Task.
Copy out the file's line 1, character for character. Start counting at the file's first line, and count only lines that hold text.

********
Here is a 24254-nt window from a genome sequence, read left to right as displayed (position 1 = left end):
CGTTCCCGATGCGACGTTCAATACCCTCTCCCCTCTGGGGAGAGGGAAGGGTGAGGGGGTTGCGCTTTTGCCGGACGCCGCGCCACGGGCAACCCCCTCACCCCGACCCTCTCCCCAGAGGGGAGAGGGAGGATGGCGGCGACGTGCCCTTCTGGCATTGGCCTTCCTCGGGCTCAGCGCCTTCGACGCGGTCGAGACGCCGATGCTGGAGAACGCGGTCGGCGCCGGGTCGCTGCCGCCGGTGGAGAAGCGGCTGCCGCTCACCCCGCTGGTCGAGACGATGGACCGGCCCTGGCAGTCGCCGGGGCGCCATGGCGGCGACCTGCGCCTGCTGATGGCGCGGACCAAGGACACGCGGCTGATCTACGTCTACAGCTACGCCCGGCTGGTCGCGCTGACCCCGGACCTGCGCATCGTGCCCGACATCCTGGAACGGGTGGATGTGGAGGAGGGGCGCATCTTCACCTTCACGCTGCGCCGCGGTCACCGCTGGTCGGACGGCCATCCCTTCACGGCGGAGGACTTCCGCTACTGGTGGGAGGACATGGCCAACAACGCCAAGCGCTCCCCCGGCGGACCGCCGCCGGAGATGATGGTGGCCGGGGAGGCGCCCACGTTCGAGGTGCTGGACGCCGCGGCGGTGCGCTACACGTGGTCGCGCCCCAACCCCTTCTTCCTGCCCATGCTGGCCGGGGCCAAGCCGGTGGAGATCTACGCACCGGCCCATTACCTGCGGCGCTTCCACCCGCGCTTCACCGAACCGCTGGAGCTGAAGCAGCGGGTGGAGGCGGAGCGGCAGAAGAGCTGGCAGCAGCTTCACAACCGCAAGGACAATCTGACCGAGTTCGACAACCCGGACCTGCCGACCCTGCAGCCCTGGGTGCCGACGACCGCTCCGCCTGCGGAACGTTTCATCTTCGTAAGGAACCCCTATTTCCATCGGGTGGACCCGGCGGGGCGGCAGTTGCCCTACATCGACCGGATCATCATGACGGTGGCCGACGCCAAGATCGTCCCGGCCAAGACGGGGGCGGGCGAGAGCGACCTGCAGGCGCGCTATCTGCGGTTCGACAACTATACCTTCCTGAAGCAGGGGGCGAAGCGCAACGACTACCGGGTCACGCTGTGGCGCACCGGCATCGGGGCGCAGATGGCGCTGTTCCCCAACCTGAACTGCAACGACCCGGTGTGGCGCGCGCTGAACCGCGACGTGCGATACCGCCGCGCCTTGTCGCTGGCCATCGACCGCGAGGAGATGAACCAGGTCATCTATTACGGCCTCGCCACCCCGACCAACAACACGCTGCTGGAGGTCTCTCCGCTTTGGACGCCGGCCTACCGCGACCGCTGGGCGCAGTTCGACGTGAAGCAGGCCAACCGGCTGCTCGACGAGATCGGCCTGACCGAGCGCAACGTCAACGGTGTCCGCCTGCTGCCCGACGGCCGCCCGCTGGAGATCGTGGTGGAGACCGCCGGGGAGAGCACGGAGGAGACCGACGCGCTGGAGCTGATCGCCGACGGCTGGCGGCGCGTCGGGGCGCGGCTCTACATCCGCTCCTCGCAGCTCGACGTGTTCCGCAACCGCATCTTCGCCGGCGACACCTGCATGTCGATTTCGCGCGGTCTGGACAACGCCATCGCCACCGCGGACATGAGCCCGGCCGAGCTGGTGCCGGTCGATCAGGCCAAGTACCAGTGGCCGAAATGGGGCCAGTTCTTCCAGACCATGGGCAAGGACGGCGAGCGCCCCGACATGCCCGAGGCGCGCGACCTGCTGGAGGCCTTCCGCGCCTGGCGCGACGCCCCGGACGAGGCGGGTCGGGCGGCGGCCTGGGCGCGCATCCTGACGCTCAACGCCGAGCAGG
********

Here is a 24254-nt window from a genome sequence, read left to right as displayed (position 1 = left end):